Few Judiciary decisions which upheld the Separation of Powers Doctrine

  • Keshavananda Bharati Case (1973):In this case, the SC held that the amending power of the Parliament is subject to the basic features of the Constitution. So, any amendment violating the basic features will be declared unconstitutional.
  • Indira Gandhi Vs Raj Narain Case (1975): In this case, the SC held that the adjudication of a dispute is a judicial function and parliament cannot exercise this function.
  • Swaran Singh Case (1998): In this case, the SC held the UP Governor’s pardon of a convict unconstitutional.

In a democratic country goals are enshrined in the Constitution and the state machinery is then setup accordingly. And here it can be seen that constitutional provisions are made as such to support a parliamentary form of Government where the principle cannot be followed rigidly. The Supreme Court rulings also justify that the alternative system of checks and balances is the requirement, not the strict doctrine.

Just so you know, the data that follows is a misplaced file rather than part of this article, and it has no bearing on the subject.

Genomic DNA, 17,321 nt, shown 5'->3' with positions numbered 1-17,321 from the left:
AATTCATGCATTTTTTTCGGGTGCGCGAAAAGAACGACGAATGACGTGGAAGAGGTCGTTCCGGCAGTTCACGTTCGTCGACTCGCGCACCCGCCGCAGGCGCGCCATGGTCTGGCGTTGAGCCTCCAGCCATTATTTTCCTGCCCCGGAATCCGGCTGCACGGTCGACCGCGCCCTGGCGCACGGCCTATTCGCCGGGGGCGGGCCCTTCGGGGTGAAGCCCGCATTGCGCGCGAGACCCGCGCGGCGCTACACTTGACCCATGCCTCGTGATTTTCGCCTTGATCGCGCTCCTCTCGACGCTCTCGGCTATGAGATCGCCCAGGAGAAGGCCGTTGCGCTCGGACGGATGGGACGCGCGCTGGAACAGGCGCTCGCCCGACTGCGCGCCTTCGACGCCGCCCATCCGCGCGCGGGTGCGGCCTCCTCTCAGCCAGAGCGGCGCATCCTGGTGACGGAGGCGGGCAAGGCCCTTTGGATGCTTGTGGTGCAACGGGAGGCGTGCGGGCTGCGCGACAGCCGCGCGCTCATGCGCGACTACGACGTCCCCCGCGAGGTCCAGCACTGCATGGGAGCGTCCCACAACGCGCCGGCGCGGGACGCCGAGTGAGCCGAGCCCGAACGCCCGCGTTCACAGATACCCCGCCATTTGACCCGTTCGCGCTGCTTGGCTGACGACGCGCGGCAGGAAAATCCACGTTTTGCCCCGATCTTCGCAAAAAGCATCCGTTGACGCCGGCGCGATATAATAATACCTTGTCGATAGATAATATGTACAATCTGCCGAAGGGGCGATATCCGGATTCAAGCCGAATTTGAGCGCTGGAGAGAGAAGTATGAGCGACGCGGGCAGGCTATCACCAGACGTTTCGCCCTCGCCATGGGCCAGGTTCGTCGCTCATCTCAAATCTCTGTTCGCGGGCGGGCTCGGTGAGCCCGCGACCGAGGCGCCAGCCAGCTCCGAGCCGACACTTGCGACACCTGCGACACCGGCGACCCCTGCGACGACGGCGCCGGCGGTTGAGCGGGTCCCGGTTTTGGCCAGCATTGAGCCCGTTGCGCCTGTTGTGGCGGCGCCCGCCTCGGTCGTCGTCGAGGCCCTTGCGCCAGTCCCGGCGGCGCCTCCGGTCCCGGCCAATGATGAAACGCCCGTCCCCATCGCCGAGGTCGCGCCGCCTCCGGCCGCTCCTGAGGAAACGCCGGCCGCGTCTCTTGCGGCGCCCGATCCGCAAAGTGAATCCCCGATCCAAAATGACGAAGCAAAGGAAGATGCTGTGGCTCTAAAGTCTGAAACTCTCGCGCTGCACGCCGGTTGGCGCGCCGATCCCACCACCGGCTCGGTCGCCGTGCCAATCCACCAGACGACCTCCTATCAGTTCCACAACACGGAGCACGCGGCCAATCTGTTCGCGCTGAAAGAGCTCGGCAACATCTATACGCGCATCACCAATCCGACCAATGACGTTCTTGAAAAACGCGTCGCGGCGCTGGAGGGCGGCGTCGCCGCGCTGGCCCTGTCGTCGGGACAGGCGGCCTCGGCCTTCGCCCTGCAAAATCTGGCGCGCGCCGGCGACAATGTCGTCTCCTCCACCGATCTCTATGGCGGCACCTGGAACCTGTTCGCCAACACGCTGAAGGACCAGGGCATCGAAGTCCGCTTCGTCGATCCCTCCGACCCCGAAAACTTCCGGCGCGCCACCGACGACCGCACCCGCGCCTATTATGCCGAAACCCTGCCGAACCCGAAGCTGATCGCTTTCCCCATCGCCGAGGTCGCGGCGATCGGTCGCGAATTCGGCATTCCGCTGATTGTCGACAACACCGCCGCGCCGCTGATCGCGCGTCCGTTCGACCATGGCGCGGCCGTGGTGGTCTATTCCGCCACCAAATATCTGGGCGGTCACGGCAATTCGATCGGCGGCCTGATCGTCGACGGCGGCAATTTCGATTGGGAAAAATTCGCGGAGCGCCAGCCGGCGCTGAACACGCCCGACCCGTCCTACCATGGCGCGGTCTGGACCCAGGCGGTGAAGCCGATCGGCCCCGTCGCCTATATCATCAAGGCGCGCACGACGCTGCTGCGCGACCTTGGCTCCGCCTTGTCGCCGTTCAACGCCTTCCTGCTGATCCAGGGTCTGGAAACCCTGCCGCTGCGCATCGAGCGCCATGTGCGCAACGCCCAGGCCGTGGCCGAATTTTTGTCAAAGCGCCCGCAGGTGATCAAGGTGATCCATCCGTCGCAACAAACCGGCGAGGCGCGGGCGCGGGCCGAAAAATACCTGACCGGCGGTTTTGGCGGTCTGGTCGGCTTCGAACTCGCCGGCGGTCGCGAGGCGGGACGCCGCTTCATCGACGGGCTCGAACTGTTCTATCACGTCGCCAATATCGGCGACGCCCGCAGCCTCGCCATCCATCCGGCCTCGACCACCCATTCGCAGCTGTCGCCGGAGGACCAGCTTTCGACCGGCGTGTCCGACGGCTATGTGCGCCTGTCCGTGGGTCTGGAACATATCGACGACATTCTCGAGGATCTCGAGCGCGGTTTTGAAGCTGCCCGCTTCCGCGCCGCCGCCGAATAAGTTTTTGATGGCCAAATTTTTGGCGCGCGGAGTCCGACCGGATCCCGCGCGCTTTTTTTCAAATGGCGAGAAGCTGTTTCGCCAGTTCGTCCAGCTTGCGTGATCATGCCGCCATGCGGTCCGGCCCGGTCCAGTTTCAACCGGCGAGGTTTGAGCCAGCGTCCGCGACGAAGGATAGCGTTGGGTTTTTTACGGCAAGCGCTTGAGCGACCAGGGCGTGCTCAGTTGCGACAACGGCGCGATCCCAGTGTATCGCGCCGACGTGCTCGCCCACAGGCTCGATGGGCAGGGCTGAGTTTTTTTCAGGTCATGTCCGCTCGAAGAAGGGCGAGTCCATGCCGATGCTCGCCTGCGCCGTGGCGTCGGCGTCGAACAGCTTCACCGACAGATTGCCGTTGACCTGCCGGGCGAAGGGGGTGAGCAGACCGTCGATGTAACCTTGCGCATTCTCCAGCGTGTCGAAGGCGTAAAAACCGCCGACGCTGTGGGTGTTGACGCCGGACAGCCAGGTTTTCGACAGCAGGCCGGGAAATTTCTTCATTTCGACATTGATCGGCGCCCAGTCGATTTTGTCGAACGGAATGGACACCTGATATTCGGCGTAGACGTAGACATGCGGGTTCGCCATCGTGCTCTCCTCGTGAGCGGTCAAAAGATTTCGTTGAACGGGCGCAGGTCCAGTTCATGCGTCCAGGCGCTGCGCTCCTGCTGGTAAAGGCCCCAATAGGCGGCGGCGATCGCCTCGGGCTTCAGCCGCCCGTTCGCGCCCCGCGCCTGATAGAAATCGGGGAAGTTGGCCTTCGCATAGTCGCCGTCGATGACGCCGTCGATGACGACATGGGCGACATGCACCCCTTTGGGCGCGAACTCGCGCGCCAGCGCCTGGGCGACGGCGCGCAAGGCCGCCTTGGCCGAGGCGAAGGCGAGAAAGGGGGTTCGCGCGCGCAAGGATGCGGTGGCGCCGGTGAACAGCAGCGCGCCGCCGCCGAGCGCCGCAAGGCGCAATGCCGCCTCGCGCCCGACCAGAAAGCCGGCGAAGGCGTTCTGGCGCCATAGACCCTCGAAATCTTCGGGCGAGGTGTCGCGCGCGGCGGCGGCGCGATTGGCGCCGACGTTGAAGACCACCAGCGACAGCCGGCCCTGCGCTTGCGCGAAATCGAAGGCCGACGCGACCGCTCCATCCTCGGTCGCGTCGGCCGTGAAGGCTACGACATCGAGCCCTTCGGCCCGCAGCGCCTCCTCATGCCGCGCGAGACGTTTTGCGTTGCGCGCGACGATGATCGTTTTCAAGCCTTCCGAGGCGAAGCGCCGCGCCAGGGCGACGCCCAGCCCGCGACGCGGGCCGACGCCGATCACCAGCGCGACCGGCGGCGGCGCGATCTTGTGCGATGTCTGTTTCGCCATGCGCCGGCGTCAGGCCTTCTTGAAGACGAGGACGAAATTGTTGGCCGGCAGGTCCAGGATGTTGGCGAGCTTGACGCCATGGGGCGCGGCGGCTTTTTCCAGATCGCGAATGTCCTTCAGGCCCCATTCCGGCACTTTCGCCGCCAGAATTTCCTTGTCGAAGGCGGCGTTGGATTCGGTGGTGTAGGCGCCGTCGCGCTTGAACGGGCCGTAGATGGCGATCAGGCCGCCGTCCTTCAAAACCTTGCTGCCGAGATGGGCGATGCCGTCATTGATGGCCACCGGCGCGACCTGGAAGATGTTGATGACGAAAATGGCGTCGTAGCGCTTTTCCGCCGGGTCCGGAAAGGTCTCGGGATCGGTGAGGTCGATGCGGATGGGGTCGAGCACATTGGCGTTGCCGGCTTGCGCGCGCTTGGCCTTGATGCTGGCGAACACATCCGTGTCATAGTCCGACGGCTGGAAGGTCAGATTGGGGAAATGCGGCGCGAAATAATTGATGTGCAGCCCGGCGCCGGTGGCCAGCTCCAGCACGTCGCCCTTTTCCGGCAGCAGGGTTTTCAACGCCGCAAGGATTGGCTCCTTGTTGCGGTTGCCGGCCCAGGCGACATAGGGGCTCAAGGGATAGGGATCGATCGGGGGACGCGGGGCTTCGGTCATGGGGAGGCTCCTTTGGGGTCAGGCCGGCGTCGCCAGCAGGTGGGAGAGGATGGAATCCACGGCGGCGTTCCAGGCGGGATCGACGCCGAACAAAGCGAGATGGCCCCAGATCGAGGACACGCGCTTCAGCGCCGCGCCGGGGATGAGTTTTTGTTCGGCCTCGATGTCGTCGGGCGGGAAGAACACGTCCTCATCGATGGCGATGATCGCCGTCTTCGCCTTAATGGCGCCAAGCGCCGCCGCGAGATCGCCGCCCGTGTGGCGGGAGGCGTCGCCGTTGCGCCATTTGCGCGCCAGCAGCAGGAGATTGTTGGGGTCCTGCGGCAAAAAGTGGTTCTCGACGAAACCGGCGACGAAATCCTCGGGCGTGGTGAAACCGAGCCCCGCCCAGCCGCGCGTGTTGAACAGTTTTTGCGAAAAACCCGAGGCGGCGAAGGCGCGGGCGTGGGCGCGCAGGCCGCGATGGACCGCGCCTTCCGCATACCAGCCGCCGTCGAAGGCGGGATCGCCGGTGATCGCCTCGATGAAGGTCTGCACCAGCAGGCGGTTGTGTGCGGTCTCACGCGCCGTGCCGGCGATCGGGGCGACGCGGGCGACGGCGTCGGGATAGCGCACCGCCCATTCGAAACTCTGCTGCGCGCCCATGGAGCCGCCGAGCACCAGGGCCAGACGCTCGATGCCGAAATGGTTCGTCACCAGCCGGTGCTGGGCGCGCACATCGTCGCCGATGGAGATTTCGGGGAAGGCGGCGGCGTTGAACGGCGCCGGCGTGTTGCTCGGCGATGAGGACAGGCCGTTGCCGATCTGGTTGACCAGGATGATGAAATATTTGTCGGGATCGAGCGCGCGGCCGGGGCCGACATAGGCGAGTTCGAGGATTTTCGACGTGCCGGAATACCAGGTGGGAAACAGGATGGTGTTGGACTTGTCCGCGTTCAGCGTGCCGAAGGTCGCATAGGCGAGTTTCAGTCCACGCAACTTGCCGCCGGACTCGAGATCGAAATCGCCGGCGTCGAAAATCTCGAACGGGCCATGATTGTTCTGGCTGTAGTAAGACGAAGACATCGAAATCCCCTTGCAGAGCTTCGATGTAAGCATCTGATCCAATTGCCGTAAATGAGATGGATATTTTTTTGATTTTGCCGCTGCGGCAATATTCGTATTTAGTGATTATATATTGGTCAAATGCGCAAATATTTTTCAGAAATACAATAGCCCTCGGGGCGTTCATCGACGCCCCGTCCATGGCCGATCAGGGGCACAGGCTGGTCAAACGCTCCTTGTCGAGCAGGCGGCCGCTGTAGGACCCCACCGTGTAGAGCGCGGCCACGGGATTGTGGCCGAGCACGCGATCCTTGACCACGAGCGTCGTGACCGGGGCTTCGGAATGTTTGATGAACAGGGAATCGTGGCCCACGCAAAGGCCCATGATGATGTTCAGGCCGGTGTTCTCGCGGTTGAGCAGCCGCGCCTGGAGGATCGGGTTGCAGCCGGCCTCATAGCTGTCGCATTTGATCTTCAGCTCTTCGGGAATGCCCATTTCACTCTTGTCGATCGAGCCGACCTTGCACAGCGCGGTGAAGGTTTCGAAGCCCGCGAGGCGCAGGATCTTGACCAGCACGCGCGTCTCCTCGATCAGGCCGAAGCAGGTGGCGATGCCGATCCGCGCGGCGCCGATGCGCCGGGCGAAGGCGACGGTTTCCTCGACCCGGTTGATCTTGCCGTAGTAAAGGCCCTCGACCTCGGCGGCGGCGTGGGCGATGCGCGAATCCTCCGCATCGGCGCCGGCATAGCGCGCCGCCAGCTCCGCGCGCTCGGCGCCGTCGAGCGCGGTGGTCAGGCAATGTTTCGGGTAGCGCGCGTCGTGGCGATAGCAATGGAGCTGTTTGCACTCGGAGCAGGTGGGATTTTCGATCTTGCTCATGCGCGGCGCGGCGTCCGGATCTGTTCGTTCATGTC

A constitutionalism, the philosophical concept of the constitution also insists on limitations being placed upon governmental power to secure basic freedoms of the individual. Hence, the conclusion drawn out of the study is that there is no strict separation of powers but the different branches of the government have been sufficiently differentiated.